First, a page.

For historical reasons, High Commissioners are also appointed even in the case of republics in the Commonwealth and indigenous monarchies (e.g. the Kingdoms of Tonga, Swaziland, etc., who have monarchs other than the reigning British monarch) within the Commonwealth. In this case, letters of commission are usually issued by one head of state and presented to the other. However, some Commonwealth governments may choose to use the more informal method of issuing prime-ministerial letters of introduction, while other governments have opted instead for letters of credence.

Instead of embassies, the diplomatic missions of Commonwealth countries are called High Commissions, although it is possible for a country to appoint a High Commissioner without having a permanent mission in the other country: e.g. the British High Commissioner in Suva, Fiji, is also accredited as High Commissioner to Kiribati, Tuvalu and Tonga. Zimbabwe, as a Commonwealth country, traditionally had High Commissioners in other Commonwealth countries. When it withdrew from the Commonwealth, it changed the style of its high commissions to embassies.

Outside the capital, practice is less standard. Subordinate commissioners or deputy high commissioners may be appointed instead of consuls, and the commissioner's mission may be known as a consulate, commission or deputy high commission. Historically, in British colonies, independent Commonwealth countries were represented by commissions. For example, Canada,[9] Australia[10] and New Zealand[11] maintained Commissions in Singapore, while following its independence in 1947, India established Commissions in Kenya,[12] Trinidad and Tobago,[13] and Mauritius[14] which became High Commissions on independence.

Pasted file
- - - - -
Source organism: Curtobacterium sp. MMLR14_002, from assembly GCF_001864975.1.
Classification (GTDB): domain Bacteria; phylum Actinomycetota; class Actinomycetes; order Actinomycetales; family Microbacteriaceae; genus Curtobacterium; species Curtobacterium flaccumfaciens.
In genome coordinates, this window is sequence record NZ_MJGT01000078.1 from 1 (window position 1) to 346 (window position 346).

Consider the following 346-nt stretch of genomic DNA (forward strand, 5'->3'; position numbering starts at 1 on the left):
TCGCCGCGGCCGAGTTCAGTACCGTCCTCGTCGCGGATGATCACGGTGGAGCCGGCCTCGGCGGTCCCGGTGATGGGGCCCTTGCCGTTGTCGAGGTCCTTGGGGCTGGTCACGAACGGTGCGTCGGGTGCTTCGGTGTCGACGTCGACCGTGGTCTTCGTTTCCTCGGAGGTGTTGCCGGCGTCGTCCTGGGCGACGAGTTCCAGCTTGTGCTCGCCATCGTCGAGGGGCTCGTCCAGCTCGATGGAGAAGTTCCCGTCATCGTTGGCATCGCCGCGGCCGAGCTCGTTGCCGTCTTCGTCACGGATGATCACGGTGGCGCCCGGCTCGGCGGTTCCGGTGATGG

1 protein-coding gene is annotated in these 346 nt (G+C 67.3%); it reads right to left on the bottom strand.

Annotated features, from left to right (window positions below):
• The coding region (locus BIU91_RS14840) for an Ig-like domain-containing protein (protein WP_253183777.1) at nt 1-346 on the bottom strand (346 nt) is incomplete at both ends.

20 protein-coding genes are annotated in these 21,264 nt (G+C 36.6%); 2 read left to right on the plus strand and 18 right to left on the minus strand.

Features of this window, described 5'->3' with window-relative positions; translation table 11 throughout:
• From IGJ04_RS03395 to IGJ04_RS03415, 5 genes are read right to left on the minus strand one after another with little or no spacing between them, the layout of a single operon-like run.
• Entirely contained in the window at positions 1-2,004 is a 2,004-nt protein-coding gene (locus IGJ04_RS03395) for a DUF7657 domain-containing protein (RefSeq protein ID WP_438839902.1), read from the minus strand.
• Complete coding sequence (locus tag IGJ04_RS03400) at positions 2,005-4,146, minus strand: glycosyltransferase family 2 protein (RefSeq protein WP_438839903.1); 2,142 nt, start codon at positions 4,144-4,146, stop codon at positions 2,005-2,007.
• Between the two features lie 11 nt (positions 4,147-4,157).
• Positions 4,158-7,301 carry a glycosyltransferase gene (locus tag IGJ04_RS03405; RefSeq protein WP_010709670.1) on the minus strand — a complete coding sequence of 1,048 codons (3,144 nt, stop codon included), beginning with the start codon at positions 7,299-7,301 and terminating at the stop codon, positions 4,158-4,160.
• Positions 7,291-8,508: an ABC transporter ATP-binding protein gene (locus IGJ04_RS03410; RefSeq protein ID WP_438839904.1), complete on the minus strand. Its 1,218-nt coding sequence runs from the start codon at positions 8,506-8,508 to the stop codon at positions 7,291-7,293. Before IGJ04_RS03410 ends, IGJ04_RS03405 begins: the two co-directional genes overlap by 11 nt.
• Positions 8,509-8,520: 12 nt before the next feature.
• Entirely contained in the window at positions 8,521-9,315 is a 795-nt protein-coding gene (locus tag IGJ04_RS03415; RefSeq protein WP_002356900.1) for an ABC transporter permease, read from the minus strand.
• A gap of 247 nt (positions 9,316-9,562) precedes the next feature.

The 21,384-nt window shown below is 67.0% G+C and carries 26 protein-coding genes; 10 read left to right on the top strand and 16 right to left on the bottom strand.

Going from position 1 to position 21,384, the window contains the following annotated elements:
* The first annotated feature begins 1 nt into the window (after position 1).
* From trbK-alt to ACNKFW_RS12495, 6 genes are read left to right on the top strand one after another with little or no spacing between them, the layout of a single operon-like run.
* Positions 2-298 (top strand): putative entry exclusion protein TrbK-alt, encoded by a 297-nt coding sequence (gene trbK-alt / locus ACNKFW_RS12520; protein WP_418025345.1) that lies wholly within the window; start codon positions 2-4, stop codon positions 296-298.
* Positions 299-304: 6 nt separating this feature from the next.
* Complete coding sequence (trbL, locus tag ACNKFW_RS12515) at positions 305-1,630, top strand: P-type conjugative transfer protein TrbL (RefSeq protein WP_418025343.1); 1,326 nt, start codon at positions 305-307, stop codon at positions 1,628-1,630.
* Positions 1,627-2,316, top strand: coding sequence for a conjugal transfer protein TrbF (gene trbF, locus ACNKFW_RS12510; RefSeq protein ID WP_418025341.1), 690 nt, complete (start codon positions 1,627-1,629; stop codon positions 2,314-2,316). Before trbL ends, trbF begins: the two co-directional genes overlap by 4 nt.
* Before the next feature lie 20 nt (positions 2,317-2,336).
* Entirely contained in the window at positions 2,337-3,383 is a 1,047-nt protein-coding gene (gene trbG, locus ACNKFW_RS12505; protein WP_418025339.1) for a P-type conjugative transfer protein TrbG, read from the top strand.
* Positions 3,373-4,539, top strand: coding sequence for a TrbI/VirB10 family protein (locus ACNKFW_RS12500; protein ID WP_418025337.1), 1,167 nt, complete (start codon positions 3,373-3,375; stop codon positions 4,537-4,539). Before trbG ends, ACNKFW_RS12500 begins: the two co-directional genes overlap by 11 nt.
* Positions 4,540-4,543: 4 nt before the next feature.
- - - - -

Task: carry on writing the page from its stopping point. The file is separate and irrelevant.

Similarly, when Hong Kong was under British administration, Canada,[15] Australia[16] New Zealand[17] India,[18] Malaysia[19] and Singapore[20] were represented by commissions, but following the transfer of sovereignty to China in 1997, these were replaced by consulates-general, as in other non-capital cities in non-Commonwealth countries, with the last commissioner becoming the first consul-general.[21] Canada still has a commissioner to Bermuda, although this post is held by the consul-general to New York.[22][23]

Despite the differences in terminology, since 1948 Commonwealth high commissioners have enjoyed the same diplomatic rank and precedence as ambassadors of foreign heads of state, and in some countries are accorded privileges not enjoyed by foreign ambassadors. For example, the British Sovereign receives high commissioners before ambassadors, and sends a coach and four horses to fetch new high commissioners to the palace, whereas new ambassadors get only two horses. High commissioners also attend important ceremonies of state, such as the annual Remembrance Sunday service at the cenotaph in Whitehall (commemorating Commonwealth war dead) and royal weddings and funerals.

See also[edit]